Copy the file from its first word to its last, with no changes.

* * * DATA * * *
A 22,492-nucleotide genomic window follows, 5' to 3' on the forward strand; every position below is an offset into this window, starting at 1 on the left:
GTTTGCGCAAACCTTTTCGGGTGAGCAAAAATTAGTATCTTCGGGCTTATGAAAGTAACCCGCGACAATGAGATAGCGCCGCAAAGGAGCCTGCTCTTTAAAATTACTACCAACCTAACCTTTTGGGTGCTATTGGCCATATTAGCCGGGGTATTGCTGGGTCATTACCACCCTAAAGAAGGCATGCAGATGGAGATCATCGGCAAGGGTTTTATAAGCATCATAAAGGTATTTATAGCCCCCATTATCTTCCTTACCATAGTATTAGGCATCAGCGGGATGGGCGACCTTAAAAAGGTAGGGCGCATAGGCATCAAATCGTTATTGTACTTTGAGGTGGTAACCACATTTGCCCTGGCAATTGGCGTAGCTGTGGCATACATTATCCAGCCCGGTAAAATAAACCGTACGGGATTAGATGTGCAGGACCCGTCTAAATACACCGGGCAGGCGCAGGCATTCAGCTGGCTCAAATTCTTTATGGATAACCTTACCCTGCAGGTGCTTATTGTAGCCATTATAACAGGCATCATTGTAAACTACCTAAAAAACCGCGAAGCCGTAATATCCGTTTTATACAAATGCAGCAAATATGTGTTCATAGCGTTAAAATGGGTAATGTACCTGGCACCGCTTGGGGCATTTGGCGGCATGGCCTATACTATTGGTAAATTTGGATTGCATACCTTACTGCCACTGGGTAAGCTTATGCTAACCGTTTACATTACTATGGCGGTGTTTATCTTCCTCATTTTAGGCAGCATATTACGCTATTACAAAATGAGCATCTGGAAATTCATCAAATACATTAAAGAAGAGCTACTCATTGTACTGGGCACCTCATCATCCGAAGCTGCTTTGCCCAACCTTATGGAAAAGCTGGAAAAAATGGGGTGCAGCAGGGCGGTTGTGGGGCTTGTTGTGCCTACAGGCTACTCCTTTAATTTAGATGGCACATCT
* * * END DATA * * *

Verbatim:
A 22,492-nucleotide genomic window follows, 5' to 3' on the forward strand; every position below is an offset into this window, starting at 1 on the left:
GTTTGCGCAAACCTTTTCGGGTGAGCAAAAATTAGTATCTTCGGGCTTATGAAAGTAACCCGCGACAATGAGATAGCGCCGCAAAGGAGCCTGCTCTTTAAAATTACTACCAACCTAACCTTTTGGGTGCTATTGGCCATATTAGCCGGGGTATTGCTGGGTCATTACCACCCTAAAGAAGGCATGCAGATGGAGATCATCGGCAAGGGTTTTATAAGCATCATAAAGGTATTTATAGCCCCCATTATCTTCCTTACCATAGTATTAGGCATCAGCGGGATGGGCGACCTTAAAAAGGTAGGGCGCATAGGCATCAAATCGTTATTGTACTTTGAGGTGGTAACCACATTTGCCCTGGCAATTGGCGTAGCTGTGGCATACATTATCCAGCCCGGTAAAATAAACCGTACGGGATTAGATGTGCAGGACCCGTCTAAATACACCGGGCAGGCGCAGGCATTCAGCTGGCTCAAATTCTTTATGGATAACCTTACCCTGCAGGTGCTTATTGTAGCCATTATAACAGGCATCATTGTAAACTACCTAAAAAACCGCGAAGCCGTAATATCCGTTTTATACAAATGCAGCAAATATGTGTTCATAGCGTTAAAATGGGTAATGTACCTGGCACCGCTTGGGGCATTTGGCGGCATGGCCTATACTATTGGTAAATTTGGATTGCATACCTTACTGCCACTGGGTAAGCTTATGCTAACCGTTTACATTACTATGGCGGTGTTTATCTTCCTCATTTTAGGCAGCATATTACGCTATTACAAAATGAGCATCTGGAAATTCATCAAATACATTAAAGAAGAGCTACTCATTGTACTGGGCACCTCATCATCCGAAGCTGCTTTGCCCAACCTTATGGAAAAGCTGGAAAAAATGGGGTGCAGCAGGGCGGTTGTGGGGCTTGTTGTGCCTACAGGCTACTCCTTTAATTTAGATGGCACATCT